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Psychological Responsibility


With the explosion of psychological presenteeism (psychopresenteeism) there is a real danger that more and more of the workforce will lose the energy and determination to enable their employing organisations achieve peak performance and success. Psychopresenteeism is costing the UK around £60 billion a year. Sadly, many organisations tackle this problem from the wrong end; they provide services for people already experiencing stress. Waiting for people to need services is where the main costs of psychopresenteeism lie.

Organisations would be better served if they adopted Psychological Responsibility for the psychological wellbeing of their workforce. This is a similar idea to social responsibility when organisations limit the harm to communities and to the environment. Psychological Responsibility is going further; it is about being active in promoting a positive psychological experience for people in general, but, in this context, for people at work. The organbisation has a Psychological Responsibility for its workforce; the workforce has a Psychological Responsibility for themselves and others, within a kinship framework where individuals support each other for the benefit of the organisation as well as themselves.

Organisations need to have Champions for Change, people with the talent, the skills, knowledge and experience to facilitate organisation development, and management develop change. Champions may be managers, OD, MD, HR specialists, and Occupational Health specialists who know that managing people with stress is not the answer to the elimination of psychopresenteeism nor the achievement of peak performance.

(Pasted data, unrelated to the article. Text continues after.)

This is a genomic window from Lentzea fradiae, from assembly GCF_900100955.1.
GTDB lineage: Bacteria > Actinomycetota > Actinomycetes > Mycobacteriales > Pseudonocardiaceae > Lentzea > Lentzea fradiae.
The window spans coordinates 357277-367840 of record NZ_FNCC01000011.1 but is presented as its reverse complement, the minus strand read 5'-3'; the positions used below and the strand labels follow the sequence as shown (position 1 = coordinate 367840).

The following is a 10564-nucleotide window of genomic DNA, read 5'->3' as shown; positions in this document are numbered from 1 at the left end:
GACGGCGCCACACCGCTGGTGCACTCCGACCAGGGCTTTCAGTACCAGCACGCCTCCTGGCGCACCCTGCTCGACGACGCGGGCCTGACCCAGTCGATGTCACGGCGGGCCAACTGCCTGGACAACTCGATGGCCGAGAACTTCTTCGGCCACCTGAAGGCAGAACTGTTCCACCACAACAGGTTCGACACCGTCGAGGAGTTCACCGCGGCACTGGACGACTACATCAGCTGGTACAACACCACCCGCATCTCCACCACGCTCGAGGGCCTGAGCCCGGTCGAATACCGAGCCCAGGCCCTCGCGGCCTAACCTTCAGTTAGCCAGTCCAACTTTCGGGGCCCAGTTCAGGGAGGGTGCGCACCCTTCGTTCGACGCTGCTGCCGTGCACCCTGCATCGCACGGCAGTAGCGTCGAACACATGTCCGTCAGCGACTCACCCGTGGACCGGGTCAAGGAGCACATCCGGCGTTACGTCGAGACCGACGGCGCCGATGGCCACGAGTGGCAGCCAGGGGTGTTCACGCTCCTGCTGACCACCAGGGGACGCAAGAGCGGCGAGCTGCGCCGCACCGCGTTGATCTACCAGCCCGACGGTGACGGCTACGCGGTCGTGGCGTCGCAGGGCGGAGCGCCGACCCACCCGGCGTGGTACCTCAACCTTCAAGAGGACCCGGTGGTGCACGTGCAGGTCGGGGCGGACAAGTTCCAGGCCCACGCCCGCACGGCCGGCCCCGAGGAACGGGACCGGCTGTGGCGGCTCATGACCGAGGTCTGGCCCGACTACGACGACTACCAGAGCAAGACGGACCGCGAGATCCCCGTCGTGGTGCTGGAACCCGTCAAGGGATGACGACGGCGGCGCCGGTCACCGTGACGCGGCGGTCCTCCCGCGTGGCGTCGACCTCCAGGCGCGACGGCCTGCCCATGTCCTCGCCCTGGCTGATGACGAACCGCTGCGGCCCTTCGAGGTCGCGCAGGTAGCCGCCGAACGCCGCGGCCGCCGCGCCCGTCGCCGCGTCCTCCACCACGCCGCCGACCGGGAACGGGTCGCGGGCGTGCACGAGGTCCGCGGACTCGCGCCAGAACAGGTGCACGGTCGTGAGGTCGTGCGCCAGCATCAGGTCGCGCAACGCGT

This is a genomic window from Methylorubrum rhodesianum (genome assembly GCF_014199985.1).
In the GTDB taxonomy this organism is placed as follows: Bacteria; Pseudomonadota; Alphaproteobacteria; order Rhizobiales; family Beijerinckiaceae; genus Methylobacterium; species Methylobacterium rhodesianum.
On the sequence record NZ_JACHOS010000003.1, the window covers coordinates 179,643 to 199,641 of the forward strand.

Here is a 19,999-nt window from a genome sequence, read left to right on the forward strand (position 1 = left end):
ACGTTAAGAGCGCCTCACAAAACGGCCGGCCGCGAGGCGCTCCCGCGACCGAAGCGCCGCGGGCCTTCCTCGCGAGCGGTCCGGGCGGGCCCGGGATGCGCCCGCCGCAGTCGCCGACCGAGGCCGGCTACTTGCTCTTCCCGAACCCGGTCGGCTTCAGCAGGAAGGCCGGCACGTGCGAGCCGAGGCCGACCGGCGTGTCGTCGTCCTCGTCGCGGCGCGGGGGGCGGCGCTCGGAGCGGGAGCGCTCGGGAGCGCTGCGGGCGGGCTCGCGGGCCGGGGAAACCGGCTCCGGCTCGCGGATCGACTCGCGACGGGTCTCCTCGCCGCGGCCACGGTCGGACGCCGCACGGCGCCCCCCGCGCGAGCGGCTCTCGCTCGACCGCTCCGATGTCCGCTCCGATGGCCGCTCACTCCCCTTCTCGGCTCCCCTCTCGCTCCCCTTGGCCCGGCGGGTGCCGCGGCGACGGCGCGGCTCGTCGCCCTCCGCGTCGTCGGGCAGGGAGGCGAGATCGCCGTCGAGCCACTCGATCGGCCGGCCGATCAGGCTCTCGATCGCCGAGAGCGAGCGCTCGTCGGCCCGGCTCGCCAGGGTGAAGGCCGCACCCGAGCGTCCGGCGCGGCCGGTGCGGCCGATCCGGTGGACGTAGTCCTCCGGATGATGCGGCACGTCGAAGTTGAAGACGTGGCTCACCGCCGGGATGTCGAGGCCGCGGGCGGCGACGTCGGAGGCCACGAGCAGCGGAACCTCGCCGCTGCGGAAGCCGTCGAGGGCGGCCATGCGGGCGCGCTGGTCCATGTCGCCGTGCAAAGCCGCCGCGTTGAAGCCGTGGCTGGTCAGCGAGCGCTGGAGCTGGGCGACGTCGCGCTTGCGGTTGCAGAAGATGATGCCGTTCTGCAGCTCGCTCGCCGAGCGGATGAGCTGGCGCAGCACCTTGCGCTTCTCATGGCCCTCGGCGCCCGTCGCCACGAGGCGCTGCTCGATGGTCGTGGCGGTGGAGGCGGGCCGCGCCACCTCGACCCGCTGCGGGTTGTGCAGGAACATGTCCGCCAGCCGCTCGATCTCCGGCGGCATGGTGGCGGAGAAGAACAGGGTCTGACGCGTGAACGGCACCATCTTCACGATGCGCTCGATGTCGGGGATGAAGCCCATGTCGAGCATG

A Psychological Responsibility strategic framework has five strategies - prevention of the events and behaviours that trigger stress in others, combined with the measures needed to achieve psychological wellbeing and peak performance; prevent deterioration - preventing people with the signs and symptoms of stress from deteriorating; restoration - helping people back to work after an episode of stress; and palliation - helping people with chronic stress to achieve as high a level of psychological wellbeing as possible.

The prevention strategy is translated into action by using The WellBeing and Performance Agenda. This is a systemic approach to change, and involves five elements -

Discovery - finding out the impediments to psychological wellbeing and performance.

The Culture - the creation and maintenance of a Psychological Responsibility Culture

The Management - the adoption of Adaptive Leadership principles and manager behaviours

The Working Environment - the eliminations of impediments to peak performance

The Resilient Person - the strengthening of attitudes towards adverse events and poor behaviour in others.

For more on Psychological Responsibility and The WellBeing and Performance Agenda go to

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